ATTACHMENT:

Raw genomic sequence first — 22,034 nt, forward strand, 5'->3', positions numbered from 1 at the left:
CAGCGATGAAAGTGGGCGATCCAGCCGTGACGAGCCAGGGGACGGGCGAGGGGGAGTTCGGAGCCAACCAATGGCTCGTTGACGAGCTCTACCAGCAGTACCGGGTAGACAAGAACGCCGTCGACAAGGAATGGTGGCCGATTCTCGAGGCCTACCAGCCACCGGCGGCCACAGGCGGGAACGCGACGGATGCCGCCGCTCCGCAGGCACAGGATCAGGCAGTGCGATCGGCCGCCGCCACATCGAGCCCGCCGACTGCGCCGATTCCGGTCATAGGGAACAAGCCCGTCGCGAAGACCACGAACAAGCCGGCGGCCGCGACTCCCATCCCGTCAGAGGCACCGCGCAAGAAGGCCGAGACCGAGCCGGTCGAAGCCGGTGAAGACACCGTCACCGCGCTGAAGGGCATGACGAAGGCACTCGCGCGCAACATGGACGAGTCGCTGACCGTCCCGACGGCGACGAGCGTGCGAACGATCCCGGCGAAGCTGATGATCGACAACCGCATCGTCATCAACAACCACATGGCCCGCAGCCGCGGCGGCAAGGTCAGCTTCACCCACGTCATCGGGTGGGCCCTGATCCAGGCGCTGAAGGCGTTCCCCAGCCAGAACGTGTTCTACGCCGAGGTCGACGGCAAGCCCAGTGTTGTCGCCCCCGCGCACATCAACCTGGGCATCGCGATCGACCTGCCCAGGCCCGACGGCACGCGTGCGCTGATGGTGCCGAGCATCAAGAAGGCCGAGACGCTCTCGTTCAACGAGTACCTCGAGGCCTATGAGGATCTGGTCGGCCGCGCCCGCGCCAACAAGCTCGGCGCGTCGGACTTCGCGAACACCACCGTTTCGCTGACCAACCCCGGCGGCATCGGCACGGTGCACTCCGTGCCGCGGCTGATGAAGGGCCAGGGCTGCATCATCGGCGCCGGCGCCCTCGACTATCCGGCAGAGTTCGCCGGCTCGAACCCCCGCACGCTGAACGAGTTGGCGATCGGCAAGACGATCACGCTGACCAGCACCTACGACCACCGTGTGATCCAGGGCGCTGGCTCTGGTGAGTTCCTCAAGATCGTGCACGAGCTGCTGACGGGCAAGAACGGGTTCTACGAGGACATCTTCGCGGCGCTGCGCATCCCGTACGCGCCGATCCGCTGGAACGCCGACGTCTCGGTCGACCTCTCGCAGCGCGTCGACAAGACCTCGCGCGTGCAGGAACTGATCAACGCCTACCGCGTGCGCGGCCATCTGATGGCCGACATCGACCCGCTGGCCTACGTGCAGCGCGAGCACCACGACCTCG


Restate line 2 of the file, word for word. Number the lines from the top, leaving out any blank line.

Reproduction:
CAGCGATGAAAGTGGGCGATCCAGCCGTGACGAGCCAGGGGACGGGCGAGGGGGAGTTCGGAGCCAACCAATGGCTCGTTGACGAGCTCTACCAGCAGTACCGGGTAGACAAGAACGCCGTCGACAAGGAATGGTGGCCGATTCTCGAGGCCTACCAGCCACCGGCGGCCACAGGCGGGAACGCGACGGATGCCGCCGCTCCGCAGGCACAGGATCAGGCAGTGCGATCGGCCGCCGCCACATCGAGCCCGCCGACTGCGCCGATTCCGGTCATAGGGAACAAGCCCGTCGCGAAGACCACGAACAAGCCGGCGGCCGCGACTCCCATCCCGTCAGAGGCACCGCGCAAGAAGGCCGAGACCGAGCCGGTCGAAGCCGGTGAAGACACCGTCACCGCGCTGAAGGGCATGACGAAGGCACTCGCGCGCAACATGGACGAGTCGCTGACCGTCCCGACGGCGACGAGCGTGCGAACGATCCCGGCGAAGCTGATGATCGACAACCGCATCGTCATCAACAACCACATGGCCCGCAGCCGCGGCGGCAAGGTCAGCTTCACCCACGTCATCGGGTGGGCCCTGATCCAGGCGCTGAAGGCGTTCCCCAGCCAGAACGTGTTCTACGCCGAGGTCGACGGCAAGCCCAGTGTTGTCGCCCCCGCGCACATCAACCTGGGCATCGCGATCGACCTGCCCAGGCCCGACGGCACGCGTGCGCTGATGGTGCCGAGCATCAAGAAGGCCGAGACGCTCTCGTTCAACGAGTACCTCGAGGCCTATGAGGATCTGGTCGGCCGCGCCCGCGCCAACAAGCTCGGCGCGTCGGACTTCGCGAACACCACCGTTTCGCTGACCAACCCCGGCGGCATCGGCACGGTGCACTCCGTGCCGCGGCTGATGAAGGGCCAGGGCTGCATCATCGGCGCCGGCGCCCTCGACTATCCGGCAGAGTTCGCCGGCTCGAACCCCCGCACGCTGAACGAGTTGGCGATCGGCAAGACGATCACGCTGACCAGCACCTACGACCACCGTGTGATCCAGGGCGCTGGCTCTGGTGAGTTCCTCAAGATCGTGCACGAGCTGCTGACGGGCAAGAACGGGTTCTACGAGGACATCTTCGCGGCGCTGCGCATCCCGTACGCGCCGATCCGCTGGAACGCCGACGTCTCGGTCGACCTCTCGCAGCGCGTCGACAAGACCTCGCGCGTGCAGGAACTGATCAACGCCTACCGCGTGCGCGGCCATCTGATGGCCGACATCGACCCGCTGGCCTACGTGCAGCGCGAGCACCACGACCTCG